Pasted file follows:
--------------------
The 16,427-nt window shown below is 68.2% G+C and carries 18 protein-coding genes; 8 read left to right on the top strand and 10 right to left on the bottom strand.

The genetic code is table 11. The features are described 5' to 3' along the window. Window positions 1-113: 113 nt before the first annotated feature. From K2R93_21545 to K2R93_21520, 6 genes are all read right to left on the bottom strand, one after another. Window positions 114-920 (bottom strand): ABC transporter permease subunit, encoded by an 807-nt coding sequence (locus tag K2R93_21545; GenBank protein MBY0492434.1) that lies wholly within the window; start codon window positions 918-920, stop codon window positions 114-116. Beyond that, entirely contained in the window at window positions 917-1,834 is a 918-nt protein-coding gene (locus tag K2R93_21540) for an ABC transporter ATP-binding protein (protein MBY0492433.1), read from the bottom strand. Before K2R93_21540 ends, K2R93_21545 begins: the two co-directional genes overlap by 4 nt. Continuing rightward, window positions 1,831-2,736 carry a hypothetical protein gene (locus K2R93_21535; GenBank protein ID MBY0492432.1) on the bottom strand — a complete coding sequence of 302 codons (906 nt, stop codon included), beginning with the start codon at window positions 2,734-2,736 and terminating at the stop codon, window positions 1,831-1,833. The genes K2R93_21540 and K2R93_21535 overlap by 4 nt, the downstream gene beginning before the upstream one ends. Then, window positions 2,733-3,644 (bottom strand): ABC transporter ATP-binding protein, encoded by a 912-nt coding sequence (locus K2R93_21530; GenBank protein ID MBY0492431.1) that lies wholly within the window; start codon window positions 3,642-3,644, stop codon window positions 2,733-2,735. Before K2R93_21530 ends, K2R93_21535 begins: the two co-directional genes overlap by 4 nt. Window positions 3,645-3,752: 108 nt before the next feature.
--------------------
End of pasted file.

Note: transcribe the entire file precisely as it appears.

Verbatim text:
The 16,427-nt window shown below is 68.2% G+C and carries 18 protein-coding genes; 8 read left to right on the top strand and 10 right to left on the bottom strand.

The genetic code is table 11. The features are described 5' to 3' along the window. Window positions 1-113: 113 nt before the first annotated feature. From K2R93_21545 to K2R93_21520, 6 genes are all read right to left on the bottom strand, one after another. Window positions 114-920 (bottom strand): ABC transporter permease subunit, encoded by an 807-nt coding sequence (locus tag K2R93_21545; GenBank protein MBY0492434.1) that lies wholly within the window; start codon window positions 918-920, stop codon window positions 114-116. Beyond that, entirely contained in the window at window positions 917-1,834 is a 918-nt protein-coding gene (locus tag K2R93_21540) for an ABC transporter ATP-binding protein (protein MBY0492433.1), read from the bottom strand. Before K2R93_21540 ends, K2R93_21545 begins: the two co-directional genes overlap by 4 nt. Continuing rightward, window positions 1,831-2,736 carry a hypothetical protein gene (locus K2R93_21535; GenBank protein ID MBY0492432.1) on the bottom strand — a complete coding sequence of 302 codons (906 nt, stop codon included), beginning with the start codon at window positions 2,734-2,736 and terminating at the stop codon, window positions 1,831-1,833. The genes K2R93_21540 and K2R93_21535 overlap by 4 nt, the downstream gene beginning before the upstream one ends. Then, window positions 2,733-3,644 (bottom strand): ABC transporter ATP-binding protein, encoded by a 912-nt coding sequence (locus K2R93_21530; GenBank protein ID MBY0492431.1) that lies wholly within the window; start codon window positions 3,642-3,644, stop codon window positions 2,733-2,735. Before K2R93_21530 ends, K2R93_21535 begins: the two co-directional genes overlap by 4 nt. Window positions 3,645-3,752: 108 nt before the next feature.